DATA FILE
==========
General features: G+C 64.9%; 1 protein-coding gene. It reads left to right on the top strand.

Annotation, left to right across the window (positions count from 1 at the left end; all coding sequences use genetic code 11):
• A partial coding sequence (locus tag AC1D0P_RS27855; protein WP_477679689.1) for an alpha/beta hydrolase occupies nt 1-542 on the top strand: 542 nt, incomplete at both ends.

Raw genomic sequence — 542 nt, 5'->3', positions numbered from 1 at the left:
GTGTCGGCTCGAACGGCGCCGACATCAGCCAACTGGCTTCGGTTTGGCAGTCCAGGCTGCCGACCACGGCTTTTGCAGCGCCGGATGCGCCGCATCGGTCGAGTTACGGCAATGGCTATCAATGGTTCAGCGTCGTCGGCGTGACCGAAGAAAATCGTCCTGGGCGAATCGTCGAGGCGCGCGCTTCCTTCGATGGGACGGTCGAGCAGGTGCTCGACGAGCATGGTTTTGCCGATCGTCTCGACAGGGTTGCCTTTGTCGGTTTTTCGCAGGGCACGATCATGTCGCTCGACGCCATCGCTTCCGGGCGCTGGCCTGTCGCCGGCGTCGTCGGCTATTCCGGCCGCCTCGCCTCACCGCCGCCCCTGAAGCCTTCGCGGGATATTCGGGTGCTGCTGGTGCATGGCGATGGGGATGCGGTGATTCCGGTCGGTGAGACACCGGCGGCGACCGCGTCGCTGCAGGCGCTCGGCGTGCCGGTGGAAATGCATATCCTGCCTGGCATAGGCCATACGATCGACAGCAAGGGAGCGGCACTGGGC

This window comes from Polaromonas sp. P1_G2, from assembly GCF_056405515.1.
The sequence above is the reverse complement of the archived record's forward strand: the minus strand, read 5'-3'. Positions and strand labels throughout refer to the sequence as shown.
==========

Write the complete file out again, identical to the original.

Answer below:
General features: G+C 64.9%; 1 protein-coding gene. It reads left to right on the top strand.

Annotation, left to right across the window (positions count from 1 at the left end; all coding sequences use genetic code 11):
• A partial coding sequence (locus tag AC1D0P_RS27855; protein WP_477679689.1) for an alpha/beta hydrolase occupies nt 1-542 on the top strand: 542 nt, incomplete at both ends.

Raw genomic sequence — 542 nt, 5'->3', positions numbered from 1 at the left:
GTGTCGGCTCGAACGGCGCCGACATCAGCCAACTGGCTTCGGTTTGGCAGTCCAGGCTGCCGACCACGGCTTTTGCAGCGCCGGATGCGCCGCATCGGTCGAGTTACGGCAATGGCTATCAATGGTTCAGCGTCGTCGGCGTGACCGAAGAAAATCGTCCTGGGCGAATCGTCGAGGCGCGCGCTTCCTTCGATGGGACGGTCGAGCAGGTGCTCGACGAGCATGGTTTTGCCGATCGTCTCGACAGGGTTGCCTTTGTCGGTTTTTCGCAGGGCACGATCATGTCGCTCGACGCCATCGCTTCCGGGCGCTGGCCTGTCGCCGGCGTCGTCGGCTATTCCGGCCGCCTCGCCTCACCGCCGCCCCTGAAGCCTTCGCGGGATATTCGGGTGCTGCTGGTGCATGGCGATGGGGATGCGGTGATTCCGGTCGGTGAGACACCGGCGGCGACCGCGTCGCTGCAGGCGCTCGGCGTGCCGGTGGAAATGCATATCCTGCCTGGCATAGGCCATACGATCGACAGCAAGGGAGCGGCACTGGGC

This window comes from Polaromonas sp. P1_G2, from assembly GCF_056405515.1.
The sequence above is the reverse complement of the archived record's forward strand: the minus strand, read 5'-3'. Positions and strand labels throughout refer to the sequence as shown.